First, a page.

3 expensive naming mistakes
Many naming mistakes can cost you a lot of money, but do you know which are the three most expensive naming mistakes for your business?
The naming process of a new business, product or service can be a very creative one and you can put a lot of enthusiasm in finding the perfect names. It can also cover you with a lot of frustrations if you cannot find the right name in a small period of time. The real problem is not one of these cases. Even if you consider yourself quite creative, even if the founded name sounds great and your friends or potential customers like it a lot, you may encounter one of these three really big problems.
1) Linguistic naming problems with different names around the world
Mercedes-Benz entered the Chinese market under the brand name "Bensi," which means "rush to die." We are pretty sure that nobody would choose a car that it is in a hurry to get you killed.
Feel free to read our article about big linguistic naming mistakes, if you need to see more examples.
2) Trademark registration issues
There are two categories of trademarks in United States (especially) – registered and unregistered.
Unregistered trademark means that it can be used by any business, assuming it is eligible to be a trademark. To identify an unregistered trademark, simply place the trademark symbol (™) after or on the brand name, advertising slogan or graphic design. That’s all you have to do. In the event of a dispute over a trademark, the company that first used the trademark will win in most circumstances.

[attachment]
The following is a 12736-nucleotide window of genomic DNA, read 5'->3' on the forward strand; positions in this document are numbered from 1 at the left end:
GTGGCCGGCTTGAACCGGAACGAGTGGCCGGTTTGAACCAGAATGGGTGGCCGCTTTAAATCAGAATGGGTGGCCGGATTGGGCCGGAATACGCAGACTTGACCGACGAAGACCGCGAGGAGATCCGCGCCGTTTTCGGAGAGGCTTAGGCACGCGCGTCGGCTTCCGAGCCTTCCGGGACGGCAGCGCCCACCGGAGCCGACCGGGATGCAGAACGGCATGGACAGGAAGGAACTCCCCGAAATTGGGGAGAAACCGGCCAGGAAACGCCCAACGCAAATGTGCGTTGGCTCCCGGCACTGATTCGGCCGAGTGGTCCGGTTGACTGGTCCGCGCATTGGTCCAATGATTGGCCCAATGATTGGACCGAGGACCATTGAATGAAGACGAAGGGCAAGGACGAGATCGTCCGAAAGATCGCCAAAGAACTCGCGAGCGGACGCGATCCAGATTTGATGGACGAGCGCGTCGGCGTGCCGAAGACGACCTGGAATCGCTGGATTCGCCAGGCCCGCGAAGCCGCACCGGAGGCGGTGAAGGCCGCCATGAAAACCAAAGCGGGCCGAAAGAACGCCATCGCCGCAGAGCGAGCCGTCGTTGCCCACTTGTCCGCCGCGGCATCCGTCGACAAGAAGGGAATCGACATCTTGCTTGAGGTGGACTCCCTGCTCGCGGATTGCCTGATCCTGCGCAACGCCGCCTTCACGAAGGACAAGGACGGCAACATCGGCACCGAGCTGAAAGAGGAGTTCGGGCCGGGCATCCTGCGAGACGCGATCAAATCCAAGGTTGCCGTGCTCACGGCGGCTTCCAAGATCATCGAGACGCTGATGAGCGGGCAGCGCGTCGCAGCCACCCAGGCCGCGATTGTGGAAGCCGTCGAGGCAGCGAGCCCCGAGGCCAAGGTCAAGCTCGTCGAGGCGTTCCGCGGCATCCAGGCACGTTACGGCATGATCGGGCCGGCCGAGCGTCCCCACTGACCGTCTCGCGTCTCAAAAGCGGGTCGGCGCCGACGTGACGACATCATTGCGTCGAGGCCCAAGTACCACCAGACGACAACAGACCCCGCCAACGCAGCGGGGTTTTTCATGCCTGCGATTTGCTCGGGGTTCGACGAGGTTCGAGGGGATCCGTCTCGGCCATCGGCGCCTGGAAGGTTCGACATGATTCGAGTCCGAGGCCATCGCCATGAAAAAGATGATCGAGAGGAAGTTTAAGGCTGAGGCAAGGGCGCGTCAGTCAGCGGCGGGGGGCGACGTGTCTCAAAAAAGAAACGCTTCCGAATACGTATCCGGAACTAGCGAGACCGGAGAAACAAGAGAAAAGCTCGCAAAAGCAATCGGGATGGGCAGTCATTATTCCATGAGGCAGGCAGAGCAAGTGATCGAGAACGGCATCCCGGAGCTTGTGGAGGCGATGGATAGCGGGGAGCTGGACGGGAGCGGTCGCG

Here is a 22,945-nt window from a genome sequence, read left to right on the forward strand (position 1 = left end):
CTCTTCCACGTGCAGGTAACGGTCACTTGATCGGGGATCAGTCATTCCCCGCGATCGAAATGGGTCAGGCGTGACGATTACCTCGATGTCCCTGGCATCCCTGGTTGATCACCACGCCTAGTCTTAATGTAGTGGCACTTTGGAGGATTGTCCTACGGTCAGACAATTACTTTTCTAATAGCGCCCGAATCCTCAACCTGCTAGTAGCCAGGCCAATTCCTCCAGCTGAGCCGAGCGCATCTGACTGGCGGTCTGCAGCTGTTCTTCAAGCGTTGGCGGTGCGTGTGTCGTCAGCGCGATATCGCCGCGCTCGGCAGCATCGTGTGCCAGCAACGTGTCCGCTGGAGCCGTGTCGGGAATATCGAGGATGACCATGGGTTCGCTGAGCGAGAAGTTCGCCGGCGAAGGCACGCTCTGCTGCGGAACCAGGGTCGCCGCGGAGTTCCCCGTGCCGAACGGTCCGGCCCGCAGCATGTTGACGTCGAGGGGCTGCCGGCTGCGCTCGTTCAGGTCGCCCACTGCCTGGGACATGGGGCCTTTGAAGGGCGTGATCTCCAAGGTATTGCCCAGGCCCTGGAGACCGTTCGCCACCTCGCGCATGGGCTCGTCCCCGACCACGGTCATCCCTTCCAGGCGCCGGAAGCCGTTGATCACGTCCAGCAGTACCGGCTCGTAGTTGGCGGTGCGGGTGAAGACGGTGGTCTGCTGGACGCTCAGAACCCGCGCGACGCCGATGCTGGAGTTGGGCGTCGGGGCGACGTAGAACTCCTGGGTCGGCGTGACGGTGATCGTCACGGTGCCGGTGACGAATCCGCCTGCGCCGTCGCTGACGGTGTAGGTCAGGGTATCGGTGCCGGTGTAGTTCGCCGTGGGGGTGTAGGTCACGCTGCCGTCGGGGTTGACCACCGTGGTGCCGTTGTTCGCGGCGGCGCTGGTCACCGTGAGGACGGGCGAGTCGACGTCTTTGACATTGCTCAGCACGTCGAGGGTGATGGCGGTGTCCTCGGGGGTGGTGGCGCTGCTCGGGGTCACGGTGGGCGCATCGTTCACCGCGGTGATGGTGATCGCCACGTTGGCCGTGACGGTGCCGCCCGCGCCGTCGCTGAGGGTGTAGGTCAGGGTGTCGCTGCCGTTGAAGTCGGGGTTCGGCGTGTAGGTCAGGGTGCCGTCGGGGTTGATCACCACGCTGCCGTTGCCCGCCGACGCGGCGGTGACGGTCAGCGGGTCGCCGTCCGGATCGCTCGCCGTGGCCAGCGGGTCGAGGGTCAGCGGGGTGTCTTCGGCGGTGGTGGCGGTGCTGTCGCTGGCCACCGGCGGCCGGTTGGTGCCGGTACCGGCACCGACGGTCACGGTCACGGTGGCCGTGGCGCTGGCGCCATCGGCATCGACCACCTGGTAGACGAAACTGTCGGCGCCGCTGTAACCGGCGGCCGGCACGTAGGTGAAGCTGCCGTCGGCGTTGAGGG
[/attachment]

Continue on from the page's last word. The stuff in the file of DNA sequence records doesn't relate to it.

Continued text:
Registered trademark. It is recognized on the U.S. territory. Principal advantages? A registered trademark provides a legal presumption of ownership, which can be a huge benefit in the event of a trademark legal dispute. The registered trademark makes it easier to file suit against copycats. And registering a mark in United States can help if you want to extend a trademark to other nations. Very important! Registered U.S. trademarks use the registered symbol (®).
Main reasons to take into consideration the trademark registration?
- Your business concept is very easy to be copied
- Your business it’s growing very fast and for sure you need additional legal protection
- You are looking for an investment in order to raise your capital
- You are interested in selling your business in the next future.
3) Pronunciation and spelling problems
Flickr started the trend of dropping a letter to get a .com domain name.
Caterina Fake, Flickr co-founder, explains, ‘We tried to buy the domain from the prior owner who made a beer called Flicker Beer. He wasn’t interested in selling … We liked the name ‘Flicker’ so much we dropped the E.’
The decision was costly. The site lost more than 3.6 million visitors per year to flicker.com! Dropping a letter will decrease the power of your brand name, because people will use the proper spelling first.
Other examples? Tumblr, Grindr, Scribd. Even Twitter was launched as Twtter in 2006, because the .com domain was taken. Of course, they solved that issue.
You should take into consideration the pronunciation problem of your name. Even if for you sounds simple to pronounce, your potential clients can have a quite different opinion.
A naming agency follows a well-established naming process which includes: linguistic screening, trademark screening and also can advice you on spelling and pronunciation problems.
If you are looking for a business, product or service name, you should take all the precautions in order to avoid losing a lot of time and of course, a lot of money that can be invested in the growth of your brand.
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